Music Theatre

Once review [Melbourne]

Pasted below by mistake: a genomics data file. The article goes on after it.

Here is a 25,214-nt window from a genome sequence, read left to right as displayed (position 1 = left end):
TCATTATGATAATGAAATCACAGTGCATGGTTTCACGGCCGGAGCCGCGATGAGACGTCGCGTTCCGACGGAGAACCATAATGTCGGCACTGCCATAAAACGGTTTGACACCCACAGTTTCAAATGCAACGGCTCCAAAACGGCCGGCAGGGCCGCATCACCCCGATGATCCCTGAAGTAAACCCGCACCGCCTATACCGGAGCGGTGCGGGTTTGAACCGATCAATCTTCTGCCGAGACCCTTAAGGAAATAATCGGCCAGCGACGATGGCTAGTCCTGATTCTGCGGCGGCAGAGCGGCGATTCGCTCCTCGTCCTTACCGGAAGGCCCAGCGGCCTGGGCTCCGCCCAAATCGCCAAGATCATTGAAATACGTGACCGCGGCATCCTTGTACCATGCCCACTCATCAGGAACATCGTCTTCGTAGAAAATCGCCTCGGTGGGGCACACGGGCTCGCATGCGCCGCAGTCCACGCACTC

The premiere Melbourne has been waiting for all year has finally arrived and it’s an absolute gem. ONCE_musical_2014_Melbourne_Madeleine Jones_Tom Parsons Its status as the only new musical to open in Melbourne this year is far from the only factor contributing to the heady appeal of Once. A distinctly Irish celebration in a city with a healthy Irish background (my mother was a Murphy), Once combines the charm of the blarney with a pared back, post modern music theatre aesthetic that is as raw as it is charming. The adjective musical in musical theatre is generally bandied about quite freely, but in this case it could not be more apt. Here is a story about music, told through music that the performers completely create themselves. Music is the lifeblood of these characters; it’s in their DNA. In an age of programmed synthesizers and click tracks, Once gives us the thrilling experience of live music played with verve and gusto right before our eyes. ONCE_musical 2014 Melbourne Madeleine Jones, Tom Parsons As in the 2006 movie, an Irish musician, simply referred to as Guy, meets a Czech musician, Girl, and so begins a tumultuous week as their unconventional love story plays out. Girl meets Guy just as he despondently decides to throw in his music and settle for a small life of vacuum repairs. Enda Walsh’s book swings between briskly economical and deeply ponderous. Back-stories deftly come to light by way of lightning fast exposition, giving breathing time for the central love story to blossom and resonate. The humour is delightful, and is used cleverly to draw in the audience in the opening scene. An amusing thread that links the characters is their interest in the Irish soap opera Fair City, which Girl and her Czech friends watch to learn English. In a clever touch, dialogue in Czech is indicated by Czech surtitles, which is inverted in a glorious act two moment where the audience alone is privy to Girl’s confession of her true feelings. ONCE_musical 2014 Melbourne Madeleine Jones Director John Tiffany has created that rare Broadway musical that draws us in rather than knocking us over the head. Respecting the audience’s intelligence, Tiffany allows the facial expression and body language of his actors to speak volumes. A spontaneous, impromptu vibe adds to the immediacy and believability of the story. A rapid pace is facilitated by actors passing props to those in the scene, a device which also provides laughs for the Theatresports feeling it suggests. It is not just for expediency that designer Bob Crowley has placed the action on a single set. That set is a pub, and, with the performers sitting side stage with their instruments throughout, there is a strong sense that we are being regaled in a session of grand story telling. ONCE_musical 2014 Melbourne Glen Hansard and Markéta Irglová have expanded upon the music and lyrics they wrote for the film, crafting a score that feels as inevitable and unforced as the rest of the show. The trump card of Oscar-winner “Falling Slowly” is played very early, a clear component of ensuring the audience fall quickly for the lead characters. After an entertaining opening to act two in which the band almost implodes before it even begins, we are treated to wonderful ensemble number “When Your Mind’s Made Up.” A true highlight comes later in act two when the company sing an a capella reprise of “Gold” in heavenly near-whispered tones. Lighting designer Natasha Katz draws the eye with pinpoint accuracy and paints the towering rear walls in gorgeous, mood-enhancing shades. ONCE_musical_2014_Melbourne To say that the integration of live music, song, storytelling and dance requires a troupe of performers with a broad set of unique, finely honed talents would be something of an understatement. The cast works together with camaraderie and trust that belie the early stage of the season, and the music is so skillfully played that it is all too easy to forget that the performers have no sheet music and no conductor. Madeleine Jones gives a star-making performance as the wide-eyed, straight-shooting Girl, winning every heart with her earnest, deadpan performance and her lovely singing and playing of piano. Jones successfully conveys Girl’s every emotion despite the character’s defensively impervious exterior. Her joyful reaction to the onstage audience’s reaction to Guy’s music during act one finale “Gold” is priceless. ONCE_musical_2014_Melbourne Tom Parsons, Madeleine Jones While it remains a disappointing and puzzling decision to import an actor, it cannot be denied that Tom Parsons fits the scruffily handsome and sweetly underplayed role of Guy. Parsons’ confident proficiency on guitar and highly impressive vocal range make Guy’s musical success completely believable. Parsons draws us towards the troubled, self-doubting character, making us yearn for his success in music and love. Redoubtable stage veteran Anton Berezin is superb as the reluctantly supportive Bank Manager. Colin Dean tears up the stage as raucous musician Billy. Amy Lehpamer plays the role she was born to play as she puts her highly accomplished violin skills to perfect use as the assertively sexual young Czech woman Reza. Brent Hill is unrecognisable as loutish young Czech Švec, a hilarious role he plays with infectious gusto and abandon. As Girl’s weary but resilient mother Baruška, Susan-ann Walker scores with a perfectly judged monologue about not living in fear. Summer Moore was utterly adorable on opening night as dear little Ivanka. Paul Watson, Gerard Carroll, Keegan Joyce, Jane Patterson and Greg Stone completed the opening night on-stage cast ONCE_musical_2014 Melbourne Not the show for theatregoers who prefer liberal servings of sequins and tap shoes, Once is the thinking fan’s musical. Arrive early for a wee tipple on stage, then sit back and prepare to be mesmerised by the magic of Once. Once plays at Princess Theatre, Melbourne. Bookings, through Ticketmaster, are currently on sale to 31 December 2014. Man in Chair also reviewed the original Broadway production of Once. Photos: Jeff Busby